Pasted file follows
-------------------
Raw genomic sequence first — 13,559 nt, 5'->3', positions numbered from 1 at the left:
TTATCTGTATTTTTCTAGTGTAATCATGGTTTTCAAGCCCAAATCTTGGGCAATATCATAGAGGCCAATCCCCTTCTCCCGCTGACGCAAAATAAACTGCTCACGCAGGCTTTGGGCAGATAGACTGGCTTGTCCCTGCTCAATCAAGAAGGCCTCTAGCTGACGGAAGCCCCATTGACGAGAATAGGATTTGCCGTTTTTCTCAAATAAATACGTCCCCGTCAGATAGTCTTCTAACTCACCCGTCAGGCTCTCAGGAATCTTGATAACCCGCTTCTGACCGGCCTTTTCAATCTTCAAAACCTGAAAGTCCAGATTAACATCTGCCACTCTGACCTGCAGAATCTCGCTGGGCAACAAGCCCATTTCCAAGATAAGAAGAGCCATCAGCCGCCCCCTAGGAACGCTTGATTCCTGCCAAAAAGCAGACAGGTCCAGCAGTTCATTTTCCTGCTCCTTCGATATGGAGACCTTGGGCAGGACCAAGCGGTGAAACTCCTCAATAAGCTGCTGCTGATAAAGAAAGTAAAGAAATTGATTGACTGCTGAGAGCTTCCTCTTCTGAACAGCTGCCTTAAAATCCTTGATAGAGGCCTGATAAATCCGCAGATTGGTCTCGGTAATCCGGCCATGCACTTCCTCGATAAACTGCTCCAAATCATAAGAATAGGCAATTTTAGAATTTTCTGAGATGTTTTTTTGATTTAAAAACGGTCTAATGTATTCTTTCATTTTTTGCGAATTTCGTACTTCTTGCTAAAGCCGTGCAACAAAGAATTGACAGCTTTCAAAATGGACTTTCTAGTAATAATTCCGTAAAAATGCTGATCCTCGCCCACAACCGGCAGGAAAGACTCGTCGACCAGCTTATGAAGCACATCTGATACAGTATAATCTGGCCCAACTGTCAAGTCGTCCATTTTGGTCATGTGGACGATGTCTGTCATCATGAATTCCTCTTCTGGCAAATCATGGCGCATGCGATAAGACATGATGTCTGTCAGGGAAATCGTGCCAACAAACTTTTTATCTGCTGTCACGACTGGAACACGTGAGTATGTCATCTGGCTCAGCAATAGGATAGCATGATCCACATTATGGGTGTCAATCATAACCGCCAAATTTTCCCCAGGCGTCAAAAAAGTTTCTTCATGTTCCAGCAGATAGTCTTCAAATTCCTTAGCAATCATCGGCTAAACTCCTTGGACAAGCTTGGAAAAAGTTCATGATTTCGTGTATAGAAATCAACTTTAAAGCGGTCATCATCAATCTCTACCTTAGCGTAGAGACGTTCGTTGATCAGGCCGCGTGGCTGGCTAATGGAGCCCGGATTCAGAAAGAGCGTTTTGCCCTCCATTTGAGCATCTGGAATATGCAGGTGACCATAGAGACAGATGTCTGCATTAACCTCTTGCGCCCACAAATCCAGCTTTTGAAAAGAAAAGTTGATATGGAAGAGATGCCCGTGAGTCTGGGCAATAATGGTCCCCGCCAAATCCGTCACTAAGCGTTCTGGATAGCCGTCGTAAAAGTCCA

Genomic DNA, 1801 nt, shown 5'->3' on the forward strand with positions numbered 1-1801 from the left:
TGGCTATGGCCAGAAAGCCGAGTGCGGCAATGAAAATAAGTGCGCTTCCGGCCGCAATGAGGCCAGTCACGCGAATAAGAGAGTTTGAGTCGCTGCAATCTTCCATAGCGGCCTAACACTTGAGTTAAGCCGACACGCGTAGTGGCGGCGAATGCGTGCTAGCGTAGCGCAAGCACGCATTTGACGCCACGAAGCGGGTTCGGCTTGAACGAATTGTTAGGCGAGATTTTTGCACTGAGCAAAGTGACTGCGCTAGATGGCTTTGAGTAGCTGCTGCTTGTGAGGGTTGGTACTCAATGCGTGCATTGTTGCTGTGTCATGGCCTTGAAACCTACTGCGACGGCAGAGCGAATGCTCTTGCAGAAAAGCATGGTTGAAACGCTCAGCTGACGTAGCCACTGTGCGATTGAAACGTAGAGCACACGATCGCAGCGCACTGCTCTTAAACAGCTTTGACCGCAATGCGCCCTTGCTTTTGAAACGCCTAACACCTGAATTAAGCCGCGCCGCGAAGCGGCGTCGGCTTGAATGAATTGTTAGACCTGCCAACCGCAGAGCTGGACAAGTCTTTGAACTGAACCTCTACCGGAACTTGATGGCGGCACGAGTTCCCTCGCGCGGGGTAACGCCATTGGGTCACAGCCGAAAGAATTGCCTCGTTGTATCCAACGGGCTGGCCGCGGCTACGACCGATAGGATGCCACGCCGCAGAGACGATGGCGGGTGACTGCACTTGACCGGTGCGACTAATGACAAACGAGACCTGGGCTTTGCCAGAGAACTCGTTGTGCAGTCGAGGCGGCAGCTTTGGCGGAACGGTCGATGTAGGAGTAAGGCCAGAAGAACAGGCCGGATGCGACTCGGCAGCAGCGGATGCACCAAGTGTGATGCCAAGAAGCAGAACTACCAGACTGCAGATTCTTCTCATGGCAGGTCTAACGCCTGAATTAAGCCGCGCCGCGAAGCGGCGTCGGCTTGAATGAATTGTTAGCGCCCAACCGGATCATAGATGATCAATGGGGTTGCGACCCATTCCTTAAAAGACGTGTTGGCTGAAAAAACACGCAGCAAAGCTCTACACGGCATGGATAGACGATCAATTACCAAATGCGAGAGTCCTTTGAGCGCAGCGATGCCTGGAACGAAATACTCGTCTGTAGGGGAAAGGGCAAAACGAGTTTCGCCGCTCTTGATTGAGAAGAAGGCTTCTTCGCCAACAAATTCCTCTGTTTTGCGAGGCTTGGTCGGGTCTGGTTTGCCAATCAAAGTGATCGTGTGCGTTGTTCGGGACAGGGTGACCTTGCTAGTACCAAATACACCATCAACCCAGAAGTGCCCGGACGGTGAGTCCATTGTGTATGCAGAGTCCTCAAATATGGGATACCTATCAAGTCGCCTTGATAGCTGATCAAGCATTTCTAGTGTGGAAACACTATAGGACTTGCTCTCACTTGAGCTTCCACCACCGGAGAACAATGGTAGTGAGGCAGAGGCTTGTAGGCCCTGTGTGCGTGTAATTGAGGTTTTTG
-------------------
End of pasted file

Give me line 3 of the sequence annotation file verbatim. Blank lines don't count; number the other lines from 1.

Genomic DNA, 1801 nt, shown 5'->3' on the forward strand with positions numbered 1-1801 from the left: